Setup a Kubernetes Cluster with Ansible
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Although all large Cloud provider nowadays offer Managed Kubernetes Clusters, I prefer to have access to a local cluster especially during development.
In this post, we will setup a Kubernetes Cluster using Ansible and Kubeadm. The cluster will include a single master node and two (or more) worker nodes.
Most of the work done here is based on a tutorial by bsder1.
I will use three Ubuntu 18.04 LTS (Bionic Beaver) servers, each with 4GB RAM and 2 CPUs, you should also be fine with 1GB RAM.
All servers have been updated to the latest packages and a SSH key for access is also deployed.
All playbooks are available in the GitHub repository2 and should be cloned first.
inventory file contains the nodes’ hostnames and should match your servers. You can also add additional nodes if you want to build a larger cluster.
A good test to see, if the inventory is configured correctly is
ansible all -i inventory -m ping
This should return a
pong from each node.
Install required software
kube-install-software playbook to perform the required steps:
ansible-playbook -i inventory kube-install-software.yml -K ... PLAY RECAP ********************************************************************* kubernetes : ok=5 changed=3 unreachable=0 failed=0 kubernetes-node-1 : ok=5 changed=3 unreachable=0 failed=0 kubernetes-node-2 : ok=5 changed=3 unreachable=0 failed=0
Now that all nodes fulfill the basic requirements we are ready to setup the cluster. We will use
kubeadm here and rely on
flannel6 as the network fabric.
All steps described below are also included in the
ansible-playbook -i inventory kube-setup-cluster.yml -K
It’s surprisingly simple to create a kubernetes cluster with
kubeadm init --pod-network-cidr=10.244.0.0/16
Kubeadm uses the network
10.96.0.0/12 as default but
10.244.0.0/16 which we need to pass as option.
The command provides a very detailed explanation what we need to do to get access to your cluster:
To start using your cluster, you need to run the following as a regular user: mkdir -p $HOME/.kube cp -i /etc/kubernetes/admin.conf $HOME/.kube/config chown $(id -u):$(id -g) $HOME/.kube/config You should now deploy a pod network to the cluster. Run "kubectl apply -f [podnetwork].yaml" with one of the options listed at: https://kubernetes.io/docs/concepts/cluster-administration/addons/ You can now join any number of machines by running the following on each node as root: kubeadm join 10.0.9.88:6443 --token se28o1.ljmh27sev5umdz9x --discovery-token-ca-cert-hash sha256:6c9f49f5fed776e19aabe2b3f8f938c15f3ddb30519d63acded61cd4397e8f85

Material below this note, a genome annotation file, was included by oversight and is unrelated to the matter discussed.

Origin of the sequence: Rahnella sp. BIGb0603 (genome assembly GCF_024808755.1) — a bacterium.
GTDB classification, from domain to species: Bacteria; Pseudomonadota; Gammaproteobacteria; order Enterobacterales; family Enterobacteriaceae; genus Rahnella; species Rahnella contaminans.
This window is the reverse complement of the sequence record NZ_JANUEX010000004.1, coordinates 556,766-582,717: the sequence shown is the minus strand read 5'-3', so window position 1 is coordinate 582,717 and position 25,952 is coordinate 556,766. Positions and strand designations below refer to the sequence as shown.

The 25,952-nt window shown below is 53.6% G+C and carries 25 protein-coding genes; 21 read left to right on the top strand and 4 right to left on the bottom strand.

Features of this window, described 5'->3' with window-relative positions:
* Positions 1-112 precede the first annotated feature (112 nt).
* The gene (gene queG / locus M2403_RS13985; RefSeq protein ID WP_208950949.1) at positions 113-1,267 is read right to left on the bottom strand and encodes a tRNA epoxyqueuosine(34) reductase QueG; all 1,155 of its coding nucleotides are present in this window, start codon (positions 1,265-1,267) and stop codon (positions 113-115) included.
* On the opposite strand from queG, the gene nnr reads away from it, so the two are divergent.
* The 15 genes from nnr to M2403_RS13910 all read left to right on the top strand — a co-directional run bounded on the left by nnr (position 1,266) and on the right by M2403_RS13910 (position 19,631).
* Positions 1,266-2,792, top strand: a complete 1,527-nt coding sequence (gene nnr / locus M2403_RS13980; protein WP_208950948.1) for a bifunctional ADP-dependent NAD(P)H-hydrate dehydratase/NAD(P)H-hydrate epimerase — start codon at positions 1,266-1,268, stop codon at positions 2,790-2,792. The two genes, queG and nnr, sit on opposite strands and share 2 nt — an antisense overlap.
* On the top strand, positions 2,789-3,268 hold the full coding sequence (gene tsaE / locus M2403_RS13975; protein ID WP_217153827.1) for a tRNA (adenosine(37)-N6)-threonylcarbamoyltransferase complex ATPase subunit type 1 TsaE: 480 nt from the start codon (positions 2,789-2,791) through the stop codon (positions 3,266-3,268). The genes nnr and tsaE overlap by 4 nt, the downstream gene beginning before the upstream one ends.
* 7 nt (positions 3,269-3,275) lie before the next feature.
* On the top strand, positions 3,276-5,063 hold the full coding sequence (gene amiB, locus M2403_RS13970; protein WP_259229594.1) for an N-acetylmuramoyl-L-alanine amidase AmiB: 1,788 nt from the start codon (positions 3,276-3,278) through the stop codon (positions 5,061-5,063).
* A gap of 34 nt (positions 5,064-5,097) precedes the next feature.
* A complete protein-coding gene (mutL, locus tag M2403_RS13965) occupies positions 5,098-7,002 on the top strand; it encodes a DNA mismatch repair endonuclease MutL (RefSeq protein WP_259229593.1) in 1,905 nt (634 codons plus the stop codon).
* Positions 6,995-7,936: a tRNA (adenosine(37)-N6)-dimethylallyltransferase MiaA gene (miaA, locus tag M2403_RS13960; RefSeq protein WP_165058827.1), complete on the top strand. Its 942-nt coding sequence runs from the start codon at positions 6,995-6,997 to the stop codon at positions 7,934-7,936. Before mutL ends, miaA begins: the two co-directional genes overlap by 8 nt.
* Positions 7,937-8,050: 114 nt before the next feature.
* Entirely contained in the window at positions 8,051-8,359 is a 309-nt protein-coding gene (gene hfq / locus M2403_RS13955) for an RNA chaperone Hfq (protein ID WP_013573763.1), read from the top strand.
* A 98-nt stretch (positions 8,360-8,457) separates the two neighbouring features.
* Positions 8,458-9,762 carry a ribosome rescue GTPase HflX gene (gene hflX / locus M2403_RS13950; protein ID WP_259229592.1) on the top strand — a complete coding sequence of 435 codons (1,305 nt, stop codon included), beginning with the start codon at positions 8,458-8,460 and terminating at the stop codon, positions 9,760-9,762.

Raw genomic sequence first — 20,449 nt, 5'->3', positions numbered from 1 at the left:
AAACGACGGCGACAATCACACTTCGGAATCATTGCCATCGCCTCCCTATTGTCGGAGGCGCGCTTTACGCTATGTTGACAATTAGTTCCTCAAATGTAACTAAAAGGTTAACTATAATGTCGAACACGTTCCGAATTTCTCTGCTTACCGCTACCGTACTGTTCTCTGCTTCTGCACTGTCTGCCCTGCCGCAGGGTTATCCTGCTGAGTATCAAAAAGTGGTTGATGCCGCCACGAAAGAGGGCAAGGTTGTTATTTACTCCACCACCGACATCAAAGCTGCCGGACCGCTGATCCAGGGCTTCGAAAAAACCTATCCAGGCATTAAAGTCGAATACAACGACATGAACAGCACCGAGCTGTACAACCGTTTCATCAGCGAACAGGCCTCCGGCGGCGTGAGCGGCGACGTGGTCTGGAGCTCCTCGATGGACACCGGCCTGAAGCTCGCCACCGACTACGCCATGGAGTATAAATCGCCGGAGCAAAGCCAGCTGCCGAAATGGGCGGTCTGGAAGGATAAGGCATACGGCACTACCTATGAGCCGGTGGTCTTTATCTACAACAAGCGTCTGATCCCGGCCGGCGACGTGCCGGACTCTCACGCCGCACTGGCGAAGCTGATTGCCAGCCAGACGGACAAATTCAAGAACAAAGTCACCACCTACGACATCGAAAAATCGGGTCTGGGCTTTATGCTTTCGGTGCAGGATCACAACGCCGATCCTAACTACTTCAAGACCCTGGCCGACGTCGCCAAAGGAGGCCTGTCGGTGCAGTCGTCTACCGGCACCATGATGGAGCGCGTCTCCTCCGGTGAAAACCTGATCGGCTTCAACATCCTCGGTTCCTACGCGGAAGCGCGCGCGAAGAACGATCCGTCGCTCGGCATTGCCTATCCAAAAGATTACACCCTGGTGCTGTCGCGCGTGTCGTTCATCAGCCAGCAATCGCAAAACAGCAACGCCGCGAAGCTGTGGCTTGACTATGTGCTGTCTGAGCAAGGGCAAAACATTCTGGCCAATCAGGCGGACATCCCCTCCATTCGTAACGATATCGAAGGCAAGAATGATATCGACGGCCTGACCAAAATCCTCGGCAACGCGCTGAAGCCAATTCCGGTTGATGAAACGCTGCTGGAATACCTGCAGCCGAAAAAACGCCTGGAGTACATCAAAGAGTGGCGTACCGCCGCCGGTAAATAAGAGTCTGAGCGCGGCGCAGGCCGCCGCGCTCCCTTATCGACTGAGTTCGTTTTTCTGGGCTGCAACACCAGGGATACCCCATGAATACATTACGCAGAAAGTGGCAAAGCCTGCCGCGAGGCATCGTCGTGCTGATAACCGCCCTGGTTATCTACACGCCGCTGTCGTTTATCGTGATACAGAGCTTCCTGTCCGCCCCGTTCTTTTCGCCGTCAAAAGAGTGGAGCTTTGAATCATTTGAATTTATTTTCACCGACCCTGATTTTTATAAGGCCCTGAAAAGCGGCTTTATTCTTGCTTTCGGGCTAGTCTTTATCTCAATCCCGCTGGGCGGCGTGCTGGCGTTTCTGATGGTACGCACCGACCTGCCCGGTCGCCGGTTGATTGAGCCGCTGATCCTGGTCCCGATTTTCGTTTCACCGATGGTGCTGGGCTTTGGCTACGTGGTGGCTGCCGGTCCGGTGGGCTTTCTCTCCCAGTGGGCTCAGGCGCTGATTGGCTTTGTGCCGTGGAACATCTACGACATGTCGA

As we picked
flannel we can install it with this command:
kubectl apply -f https://raw.githubusercontent.com/coreos/flannel/master/Documentation/kube-flannel.yml
Finally we can add the nodes to the cluster by running the
kubeadm join command on each node:
kubeadm join 10.0.9.88:6443 --token se28o1.ljmh27sev5umdz9x --discovery-token-ca-cert-hash sha256:6c9f49f5fed776e19aabe2b3f8f938c15f3ddb30519d63acded61cd4397e8f85
Now we can ssh into our kubernetes master node, become root and check the status of our cluster:
root@kubernetes:~# kubectl get nodes NAME STATUS ROLES AGE VERSION kubernetes NotReady master 10m v1.13.1 kubernetes-node-1 Ready <none> 9m31s v1.13.1 kubernetes-node-2 Ready <none> 9m27s v1.13.1
After some time the nodes should become ready:
root@kubernetes:~# kubectl get nodes NAME STATUS ROLES AGE VERSION kubernetes Ready master 27m v1.13.1 kubernetes-node-1 Ready <none> 27s v1.13.1 kubernetes-node-2 Ready <none> 5m9s v1.13.1
The pods should look similar to this:
root@kubernetes:~# kubectl get pods --all-namespaces -owide NAMESPACE NAME READY STATUS RESTARTS AGE IP NODE NOMINATED NODE READINESS GATES kube-system coredns-86c58d9df4-8zwph 1/1 Running 0 9m9s 10.244.1.3 kubernetes-node-2 <none> <none> kube-system coredns-86c58d9df4-tr9rh 1/1 Running 0 9m8s 10.244.1.2 kubernetes-node-2 <none> <none> kube-system etcd-kubernetes 1/1 Running 1 26m 10.0.9.88 kubernetes <none> <none> kube-system kube-apiserver-kubernetes 1/1 Running 1 26m 10.0.9.88 kubernetes <none> <none> kube-system kube-controller-manager-kubernetes 1/1 Running 1 26m 10.0.9.88 kubernetes <none> <none> kube-system kube-flannel-ds-42cht 1/1 Running 0 2m19s 10.0.9.90 kubernetes-node-2 <none> <none> kube-system kube-flannel-ds-gb2rm 1/1 Running 0 2m19s 10.0.9.88 kubernetes <none> <none> kube-system kube-flannel-ds-mzgxm 1/1 Running 0 50s 10.0.9.89 kubernetes-node-1 <none> <none> kube-system kube-proxy-8rx9z 1/1 Running 0 5m32s 10.0.9.90 kubernetes-node-2 <none> <none> kube-system kube-proxy-hrz6p 1/1 Running 0 50s 10.0.9.89 kubernetes-node-1 <none> <none> kube-system kube-proxy-qb5pc 1/1 Running 1 27m 10.0.9.88 kubernetes <none> <none> kube-system kube-scheduler-kubernetes 1/1 Running 1 26m 10.0.9.88 kubernetes <none> <none>
Install k8s-self-hosted-recovery (optional, recommended)
Since version 1.8 of kubeadm a new limitation for self-hosted kubernetes clusters was introduced. Those clusters do no longer recover from a reboot without manual intervention7.
On github a small script can be found8 which creates a service that performs all required steps so your cluster survives reboots.
The service is included in the
ansible-playbook -i inventory kube-self-hosted-recovery.yml -K
Here we go, you should now have a Kubernetes Cluster with two worker nodes deployed and ready for further exploration.
I do not recommend this installation for a public system as it does not contain any security related changes, please consult the official documentation if you want to use it for production.
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